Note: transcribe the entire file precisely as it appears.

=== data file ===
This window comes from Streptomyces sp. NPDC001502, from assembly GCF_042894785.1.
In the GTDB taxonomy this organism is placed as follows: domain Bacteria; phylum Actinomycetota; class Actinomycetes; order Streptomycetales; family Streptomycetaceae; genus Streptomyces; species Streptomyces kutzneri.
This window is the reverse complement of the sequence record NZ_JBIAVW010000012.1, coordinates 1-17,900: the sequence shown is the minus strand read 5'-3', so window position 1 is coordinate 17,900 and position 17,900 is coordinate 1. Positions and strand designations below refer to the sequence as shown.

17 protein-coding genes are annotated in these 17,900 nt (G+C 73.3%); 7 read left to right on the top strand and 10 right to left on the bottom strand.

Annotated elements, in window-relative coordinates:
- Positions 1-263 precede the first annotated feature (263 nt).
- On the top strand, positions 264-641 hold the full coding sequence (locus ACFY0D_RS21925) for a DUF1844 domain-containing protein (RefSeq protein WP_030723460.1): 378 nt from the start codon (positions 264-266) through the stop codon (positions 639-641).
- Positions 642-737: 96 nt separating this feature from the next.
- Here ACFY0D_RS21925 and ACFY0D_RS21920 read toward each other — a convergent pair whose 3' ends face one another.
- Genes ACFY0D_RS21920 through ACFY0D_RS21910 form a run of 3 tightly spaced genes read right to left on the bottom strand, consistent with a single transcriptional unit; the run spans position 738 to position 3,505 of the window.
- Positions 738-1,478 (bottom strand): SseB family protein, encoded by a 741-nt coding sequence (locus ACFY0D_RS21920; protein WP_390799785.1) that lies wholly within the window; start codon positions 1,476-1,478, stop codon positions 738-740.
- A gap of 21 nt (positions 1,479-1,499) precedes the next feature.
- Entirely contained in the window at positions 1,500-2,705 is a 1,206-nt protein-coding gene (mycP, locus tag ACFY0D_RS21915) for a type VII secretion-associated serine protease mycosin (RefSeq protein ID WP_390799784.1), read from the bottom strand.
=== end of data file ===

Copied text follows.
This window comes from Streptomyces sp. NPDC001502, from assembly GCF_042894785.1.
In the GTDB taxonomy this organism is placed as follows: domain Bacteria; phylum Actinomycetota; class Actinomycetes; order Streptomycetales; family Streptomycetaceae; genus Streptomyces; species Streptomyces kutzneri.
This window is the reverse complement of the sequence record NZ_JBIAVW010000012.1, coordinates 1-17,900: the sequence shown is the minus strand read 5'-3', so window position 1 is coordinate 17,900 and position 17,900 is coordinate 1. Positions and strand designations below refer to the sequence as shown.

17 protein-coding genes are annotated in these 17,900 nt (G+C 73.3%); 7 read left to right on the top strand and 10 right to left on the bottom strand.

Annotated elements, in window-relative coordinates:
- Positions 1-263 precede the first annotated feature (263 nt).
- On the top strand, positions 264-641 hold the full coding sequence (locus ACFY0D_RS21925) for a DUF1844 domain-containing protein (RefSeq protein WP_030723460.1): 378 nt from the start codon (positions 264-266) through the stop codon (positions 639-641).
- Positions 642-737: 96 nt separating this feature from the next.
- Here ACFY0D_RS21925 and ACFY0D_RS21920 read toward each other — a convergent pair whose 3' ends face one another.
- Genes ACFY0D_RS21920 through ACFY0D_RS21910 form a run of 3 tightly spaced genes read right to left on the bottom strand, consistent with a single transcriptional unit; the run spans position 738 to position 3,505 of the window.
- Positions 738-1,478 (bottom strand): SseB family protein, encoded by a 741-nt coding sequence (locus ACFY0D_RS21920; protein WP_390799785.1) that lies wholly within the window; start codon positions 1,476-1,478, stop codon positions 738-740.
- A gap of 21 nt (positions 1,479-1,499) precedes the next feature.
- Entirely contained in the window at positions 1,500-2,705 is a 1,206-nt protein-coding gene (mycP, locus tag ACFY0D_RS21915) for a type VII secretion-associated serine protease mycosin (RefSeq protein ID WP_390799784.1), read from the bottom strand.